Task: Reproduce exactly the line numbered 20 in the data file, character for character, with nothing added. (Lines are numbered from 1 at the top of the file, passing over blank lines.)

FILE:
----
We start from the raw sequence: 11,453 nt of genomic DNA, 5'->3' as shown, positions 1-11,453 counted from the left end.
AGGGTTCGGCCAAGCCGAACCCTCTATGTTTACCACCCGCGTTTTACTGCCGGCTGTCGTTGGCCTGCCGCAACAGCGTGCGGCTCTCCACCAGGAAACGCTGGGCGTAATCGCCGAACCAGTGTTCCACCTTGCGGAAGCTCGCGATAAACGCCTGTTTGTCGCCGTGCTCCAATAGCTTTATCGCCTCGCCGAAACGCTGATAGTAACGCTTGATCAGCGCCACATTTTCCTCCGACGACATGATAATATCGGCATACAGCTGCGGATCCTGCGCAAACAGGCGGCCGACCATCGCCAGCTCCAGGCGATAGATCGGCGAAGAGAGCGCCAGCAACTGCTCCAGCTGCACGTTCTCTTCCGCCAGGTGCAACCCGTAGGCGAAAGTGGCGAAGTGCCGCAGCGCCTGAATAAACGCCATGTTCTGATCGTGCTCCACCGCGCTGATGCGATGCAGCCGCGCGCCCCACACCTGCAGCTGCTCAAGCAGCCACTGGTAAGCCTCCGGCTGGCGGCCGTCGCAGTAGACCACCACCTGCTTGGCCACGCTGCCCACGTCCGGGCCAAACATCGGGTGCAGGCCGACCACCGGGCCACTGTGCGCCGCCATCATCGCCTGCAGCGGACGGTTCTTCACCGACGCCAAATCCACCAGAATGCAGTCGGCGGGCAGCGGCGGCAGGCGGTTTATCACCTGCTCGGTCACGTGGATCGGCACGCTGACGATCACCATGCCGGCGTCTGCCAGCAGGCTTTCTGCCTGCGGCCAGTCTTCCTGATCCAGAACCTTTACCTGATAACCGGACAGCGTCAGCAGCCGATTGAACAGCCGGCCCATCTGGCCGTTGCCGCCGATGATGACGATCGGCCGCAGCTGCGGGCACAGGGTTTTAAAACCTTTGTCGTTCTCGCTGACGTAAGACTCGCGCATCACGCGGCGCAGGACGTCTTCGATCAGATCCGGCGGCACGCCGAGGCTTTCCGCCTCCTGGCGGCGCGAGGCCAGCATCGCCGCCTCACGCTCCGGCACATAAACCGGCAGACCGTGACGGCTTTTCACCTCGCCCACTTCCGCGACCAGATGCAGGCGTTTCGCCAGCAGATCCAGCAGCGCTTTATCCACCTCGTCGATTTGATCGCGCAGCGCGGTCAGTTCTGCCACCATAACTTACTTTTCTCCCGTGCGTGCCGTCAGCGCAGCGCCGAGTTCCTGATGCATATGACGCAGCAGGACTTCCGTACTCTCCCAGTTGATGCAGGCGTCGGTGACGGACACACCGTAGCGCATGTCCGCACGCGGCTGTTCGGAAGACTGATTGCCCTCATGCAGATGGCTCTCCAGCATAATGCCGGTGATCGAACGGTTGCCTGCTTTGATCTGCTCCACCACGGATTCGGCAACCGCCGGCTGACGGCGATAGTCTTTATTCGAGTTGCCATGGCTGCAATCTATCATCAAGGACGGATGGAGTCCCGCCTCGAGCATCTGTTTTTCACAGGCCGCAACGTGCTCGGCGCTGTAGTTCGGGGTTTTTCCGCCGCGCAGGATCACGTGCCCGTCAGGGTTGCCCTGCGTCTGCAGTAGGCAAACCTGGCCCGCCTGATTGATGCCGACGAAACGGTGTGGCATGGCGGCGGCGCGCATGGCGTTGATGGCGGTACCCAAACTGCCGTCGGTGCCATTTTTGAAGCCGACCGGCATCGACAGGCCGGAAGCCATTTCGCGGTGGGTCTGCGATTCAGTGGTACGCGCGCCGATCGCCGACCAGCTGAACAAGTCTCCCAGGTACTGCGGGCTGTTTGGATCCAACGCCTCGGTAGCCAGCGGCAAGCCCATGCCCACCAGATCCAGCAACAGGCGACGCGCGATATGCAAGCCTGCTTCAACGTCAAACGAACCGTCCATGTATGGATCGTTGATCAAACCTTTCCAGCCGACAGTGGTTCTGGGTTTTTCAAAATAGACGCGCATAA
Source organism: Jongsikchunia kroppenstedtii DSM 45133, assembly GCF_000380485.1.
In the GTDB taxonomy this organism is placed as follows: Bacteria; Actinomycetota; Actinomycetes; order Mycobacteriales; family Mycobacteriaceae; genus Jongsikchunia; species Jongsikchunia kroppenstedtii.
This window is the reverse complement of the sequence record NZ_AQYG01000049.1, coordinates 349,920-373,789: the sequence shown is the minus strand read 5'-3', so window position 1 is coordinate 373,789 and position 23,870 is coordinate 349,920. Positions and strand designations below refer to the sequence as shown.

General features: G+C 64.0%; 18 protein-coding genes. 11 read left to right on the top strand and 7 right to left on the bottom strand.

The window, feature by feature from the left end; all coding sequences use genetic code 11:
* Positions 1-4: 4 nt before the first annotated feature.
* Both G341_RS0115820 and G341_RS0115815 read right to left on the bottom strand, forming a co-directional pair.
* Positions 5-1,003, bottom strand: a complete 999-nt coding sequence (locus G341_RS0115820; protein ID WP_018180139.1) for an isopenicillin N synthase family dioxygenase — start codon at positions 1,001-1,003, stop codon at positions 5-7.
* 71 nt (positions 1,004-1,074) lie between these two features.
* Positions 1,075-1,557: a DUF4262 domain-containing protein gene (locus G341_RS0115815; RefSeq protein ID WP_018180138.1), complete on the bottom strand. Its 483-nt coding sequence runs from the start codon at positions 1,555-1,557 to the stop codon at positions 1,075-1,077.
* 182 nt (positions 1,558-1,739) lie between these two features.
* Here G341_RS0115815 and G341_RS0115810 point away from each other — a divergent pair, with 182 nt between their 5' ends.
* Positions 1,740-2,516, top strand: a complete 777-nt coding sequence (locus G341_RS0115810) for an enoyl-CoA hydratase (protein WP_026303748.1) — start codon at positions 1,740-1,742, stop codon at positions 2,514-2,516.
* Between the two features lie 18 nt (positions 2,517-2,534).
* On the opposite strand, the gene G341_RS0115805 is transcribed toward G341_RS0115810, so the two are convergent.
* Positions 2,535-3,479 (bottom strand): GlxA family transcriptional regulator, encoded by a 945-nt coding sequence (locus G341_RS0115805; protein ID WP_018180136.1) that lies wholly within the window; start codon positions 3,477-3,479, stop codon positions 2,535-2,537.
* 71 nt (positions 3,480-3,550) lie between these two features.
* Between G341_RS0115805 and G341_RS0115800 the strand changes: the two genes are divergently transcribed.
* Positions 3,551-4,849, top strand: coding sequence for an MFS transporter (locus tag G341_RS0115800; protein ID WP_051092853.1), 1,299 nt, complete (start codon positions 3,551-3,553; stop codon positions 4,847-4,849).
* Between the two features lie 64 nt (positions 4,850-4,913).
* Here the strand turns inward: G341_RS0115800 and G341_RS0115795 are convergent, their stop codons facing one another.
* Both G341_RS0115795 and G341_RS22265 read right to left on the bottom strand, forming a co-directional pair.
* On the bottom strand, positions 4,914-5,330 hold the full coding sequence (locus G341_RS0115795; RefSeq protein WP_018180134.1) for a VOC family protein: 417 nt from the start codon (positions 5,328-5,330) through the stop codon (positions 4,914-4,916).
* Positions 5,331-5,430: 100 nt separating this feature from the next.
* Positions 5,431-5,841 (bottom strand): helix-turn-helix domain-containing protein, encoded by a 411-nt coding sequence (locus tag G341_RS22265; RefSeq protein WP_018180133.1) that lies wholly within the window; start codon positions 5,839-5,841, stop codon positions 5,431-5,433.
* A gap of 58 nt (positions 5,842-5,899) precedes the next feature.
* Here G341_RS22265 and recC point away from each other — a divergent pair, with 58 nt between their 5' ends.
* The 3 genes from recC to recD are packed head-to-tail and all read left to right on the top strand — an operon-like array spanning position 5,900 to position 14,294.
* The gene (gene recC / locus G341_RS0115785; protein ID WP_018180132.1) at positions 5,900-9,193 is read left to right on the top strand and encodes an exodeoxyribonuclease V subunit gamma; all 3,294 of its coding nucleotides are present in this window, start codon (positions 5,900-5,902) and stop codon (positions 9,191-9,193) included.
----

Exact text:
* Between G341_RS0115805 and G341_RS0115800 the strand changes: the two genes are divergently transcribed.